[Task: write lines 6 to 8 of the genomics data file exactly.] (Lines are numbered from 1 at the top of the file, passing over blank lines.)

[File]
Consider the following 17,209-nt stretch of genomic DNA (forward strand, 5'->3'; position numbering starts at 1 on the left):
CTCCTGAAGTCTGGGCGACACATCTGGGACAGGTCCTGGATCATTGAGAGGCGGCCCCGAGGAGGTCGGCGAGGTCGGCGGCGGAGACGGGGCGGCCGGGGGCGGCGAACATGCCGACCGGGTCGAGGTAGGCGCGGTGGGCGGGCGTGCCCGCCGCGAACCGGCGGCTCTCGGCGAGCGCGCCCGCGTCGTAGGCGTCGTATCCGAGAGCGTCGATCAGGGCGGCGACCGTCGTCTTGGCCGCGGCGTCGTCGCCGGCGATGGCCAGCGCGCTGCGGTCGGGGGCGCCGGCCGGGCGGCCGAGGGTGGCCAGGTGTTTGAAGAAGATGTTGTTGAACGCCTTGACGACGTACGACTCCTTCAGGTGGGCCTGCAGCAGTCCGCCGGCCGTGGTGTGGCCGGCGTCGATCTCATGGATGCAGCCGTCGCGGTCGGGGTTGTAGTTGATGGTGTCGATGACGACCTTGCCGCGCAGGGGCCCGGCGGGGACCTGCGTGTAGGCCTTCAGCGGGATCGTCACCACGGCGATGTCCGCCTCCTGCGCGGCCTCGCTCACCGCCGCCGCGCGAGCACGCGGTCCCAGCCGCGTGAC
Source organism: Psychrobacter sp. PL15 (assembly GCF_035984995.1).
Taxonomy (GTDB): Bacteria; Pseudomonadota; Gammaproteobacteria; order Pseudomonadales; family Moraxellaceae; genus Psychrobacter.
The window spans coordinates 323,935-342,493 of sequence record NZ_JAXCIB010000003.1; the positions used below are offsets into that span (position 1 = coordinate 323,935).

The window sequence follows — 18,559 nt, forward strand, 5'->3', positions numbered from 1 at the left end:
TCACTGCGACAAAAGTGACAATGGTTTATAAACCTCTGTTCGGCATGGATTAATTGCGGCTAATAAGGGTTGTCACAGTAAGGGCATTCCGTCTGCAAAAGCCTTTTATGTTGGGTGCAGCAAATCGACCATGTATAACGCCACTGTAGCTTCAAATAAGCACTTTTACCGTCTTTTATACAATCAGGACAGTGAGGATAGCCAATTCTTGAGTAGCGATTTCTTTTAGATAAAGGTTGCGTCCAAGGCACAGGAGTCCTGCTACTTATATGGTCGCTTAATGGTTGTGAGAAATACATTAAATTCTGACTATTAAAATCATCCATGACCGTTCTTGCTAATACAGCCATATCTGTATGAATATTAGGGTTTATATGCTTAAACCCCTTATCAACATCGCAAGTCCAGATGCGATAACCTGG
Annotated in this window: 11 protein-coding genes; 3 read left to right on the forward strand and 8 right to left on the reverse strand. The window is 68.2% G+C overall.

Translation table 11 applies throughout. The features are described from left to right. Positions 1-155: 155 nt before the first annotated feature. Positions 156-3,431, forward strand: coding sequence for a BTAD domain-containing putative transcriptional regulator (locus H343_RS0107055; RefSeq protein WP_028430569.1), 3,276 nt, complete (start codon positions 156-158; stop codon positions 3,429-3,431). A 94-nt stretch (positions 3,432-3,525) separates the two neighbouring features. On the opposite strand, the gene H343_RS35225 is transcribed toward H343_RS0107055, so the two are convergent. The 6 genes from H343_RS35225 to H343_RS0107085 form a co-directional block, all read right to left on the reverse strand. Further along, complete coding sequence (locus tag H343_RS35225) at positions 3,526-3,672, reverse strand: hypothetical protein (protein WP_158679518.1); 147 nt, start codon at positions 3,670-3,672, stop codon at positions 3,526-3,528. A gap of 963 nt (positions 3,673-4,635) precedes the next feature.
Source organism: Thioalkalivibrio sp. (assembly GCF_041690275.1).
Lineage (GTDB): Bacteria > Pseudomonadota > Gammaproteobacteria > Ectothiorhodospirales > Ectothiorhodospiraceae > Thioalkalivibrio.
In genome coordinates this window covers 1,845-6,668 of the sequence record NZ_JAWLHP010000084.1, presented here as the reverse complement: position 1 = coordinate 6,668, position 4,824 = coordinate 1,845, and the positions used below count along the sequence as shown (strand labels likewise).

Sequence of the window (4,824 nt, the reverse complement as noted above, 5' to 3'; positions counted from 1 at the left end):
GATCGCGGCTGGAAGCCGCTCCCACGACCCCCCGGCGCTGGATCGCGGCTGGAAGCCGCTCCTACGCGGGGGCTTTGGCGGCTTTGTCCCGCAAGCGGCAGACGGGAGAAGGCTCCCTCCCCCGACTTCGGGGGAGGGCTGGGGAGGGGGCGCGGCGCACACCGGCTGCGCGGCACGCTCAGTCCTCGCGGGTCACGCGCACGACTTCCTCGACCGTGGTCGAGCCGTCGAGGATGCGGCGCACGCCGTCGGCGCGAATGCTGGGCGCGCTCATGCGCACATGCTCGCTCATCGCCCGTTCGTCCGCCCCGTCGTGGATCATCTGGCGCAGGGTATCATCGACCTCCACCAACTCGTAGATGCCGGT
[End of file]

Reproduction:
The window sequence follows — 18,559 nt, forward strand, 5'->3', positions numbered from 1 at the left end:
TCACTGCGACAAAAGTGACAATGGTTTATAAACCTCTGTTCGGCATGGATTAATTGCGGCTAATAAGGGTTGTCACAGTAAGGGCATTCCGTCTGCAAAAGCCTTTTATGTTGGGTGCAGCAAATCGACCATGTATAACGCCACTGTAGCTTCAAATAAGCACTTTTACCGTCTTTTATACAATCAGGACAGTGAGGATAGCCAATTCTTGAGTAGCGATTTCTTTTAGATAAAGGTTGCGTCCAAGGCACAGGAGTCCTGCTACTTATATGGTCGCTTAATGGTTGTGAGAAATACATTAAATTCTGACTATTAAAATCATCCATGACCGTTCTTGCTAATACAGCCATATCTGTATGAATATTAGGGTTTATATGCTTAAACCCCTTATCAACATCGCAAGTCCAGATGCGATAACCTGG
Annotated in this window: 11 protein-coding genes; 3 read left to right on the forward strand and 8 right to left on the reverse strand. The window is 68.2% G+C overall.